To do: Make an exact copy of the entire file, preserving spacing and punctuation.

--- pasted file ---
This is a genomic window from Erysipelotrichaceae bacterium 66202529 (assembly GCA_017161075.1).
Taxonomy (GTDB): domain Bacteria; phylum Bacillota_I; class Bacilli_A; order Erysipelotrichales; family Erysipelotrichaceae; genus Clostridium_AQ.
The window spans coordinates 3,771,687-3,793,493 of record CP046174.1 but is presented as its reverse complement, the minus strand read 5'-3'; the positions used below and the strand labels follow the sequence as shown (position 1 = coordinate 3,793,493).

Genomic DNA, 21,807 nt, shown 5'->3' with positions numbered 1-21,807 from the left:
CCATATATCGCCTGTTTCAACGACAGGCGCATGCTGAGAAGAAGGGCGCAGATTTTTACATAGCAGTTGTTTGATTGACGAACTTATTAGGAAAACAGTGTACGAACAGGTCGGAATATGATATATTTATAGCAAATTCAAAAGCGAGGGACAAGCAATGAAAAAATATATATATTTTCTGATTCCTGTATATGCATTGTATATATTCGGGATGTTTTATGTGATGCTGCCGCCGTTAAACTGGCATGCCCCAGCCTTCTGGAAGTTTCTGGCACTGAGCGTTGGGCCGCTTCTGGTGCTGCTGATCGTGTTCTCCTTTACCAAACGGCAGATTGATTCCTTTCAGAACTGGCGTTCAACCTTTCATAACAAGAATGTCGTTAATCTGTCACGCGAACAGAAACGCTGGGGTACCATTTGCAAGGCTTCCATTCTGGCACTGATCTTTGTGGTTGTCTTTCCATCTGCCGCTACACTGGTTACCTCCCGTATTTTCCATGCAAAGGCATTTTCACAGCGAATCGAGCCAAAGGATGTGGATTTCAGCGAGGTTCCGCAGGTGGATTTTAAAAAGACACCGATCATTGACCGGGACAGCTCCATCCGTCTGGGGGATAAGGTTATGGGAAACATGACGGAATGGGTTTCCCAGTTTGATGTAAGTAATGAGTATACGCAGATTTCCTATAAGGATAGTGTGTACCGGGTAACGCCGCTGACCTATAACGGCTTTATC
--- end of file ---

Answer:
This is a genomic window from Erysipelotrichaceae bacterium 66202529 (assembly GCA_017161075.1).
Taxonomy (GTDB): domain Bacteria; phylum Bacillota_I; class Bacilli_A; order Erysipelotrichales; family Erysipelotrichaceae; genus Clostridium_AQ.
The window spans coordinates 3,771,687-3,793,493 of record CP046174.1 but is presented as its reverse complement, the minus strand read 5'-3'; the positions used below and the strand labels follow the sequence as shown (position 1 = coordinate 3,793,493).

Genomic DNA, 21,807 nt, shown 5'->3' with positions numbered 1-21,807 from the left:
CCATATATCGCCTGTTTCAACGACAGGCGCATGCTGAGAAGAAGGGCGCAGATTTTTACATAGCAGTTGTTTGATTGACGAACTTATTAGGAAAACAGTGTACGAACAGGTCGGAATATGATATATTTATAGCAAATTCAAAAGCGAGGGACAAGCAATGAAAAAATATATATATTTTCTGATTCCTGTATATGCATTGTATATATTCGGGATGTTTTATGTGATGCTGCCGCCGTTAAACTGGCATGCCCCAGCCTTCTGGAAGTTTCTGGCACTGAGCGTTGGGCCGCTTCTGGTGCTGCTGATCGTGTTCTCCTTTACCAAACGGCAGATTGATTCCTTTCAGAACTGGCGTTCAACCTTTCATAACAAGAATGTCGTTAATCTGTCACGCGAACAGAAACGCTGGGGTACCATTTGCAAGGCTTCCATTCTGGCACTGATCTTTGTGGTTGTCTTTCCATCTGCCGCTACACTGGTTACCTCCCGTATTTTCCATGCAAAGGCATTTTCACAGCGAATCGAGCCAAAGGATGTGGATTTCAGCGAGGTTCCGCAGGTGGATTTTAAAAAGACACCGATCATTGACCGGGACAGCTCCATCCGTCTGGGGGATAAGGTTATGGGAAACATGACGGAATGGGTTTCCCAGTTTGATGTAAGTAATGAGTATACGCAGATTTCCTATAAGGATAGTGTGTACCGGGTAACGCCGCTGACCTATAACGGCTTTATC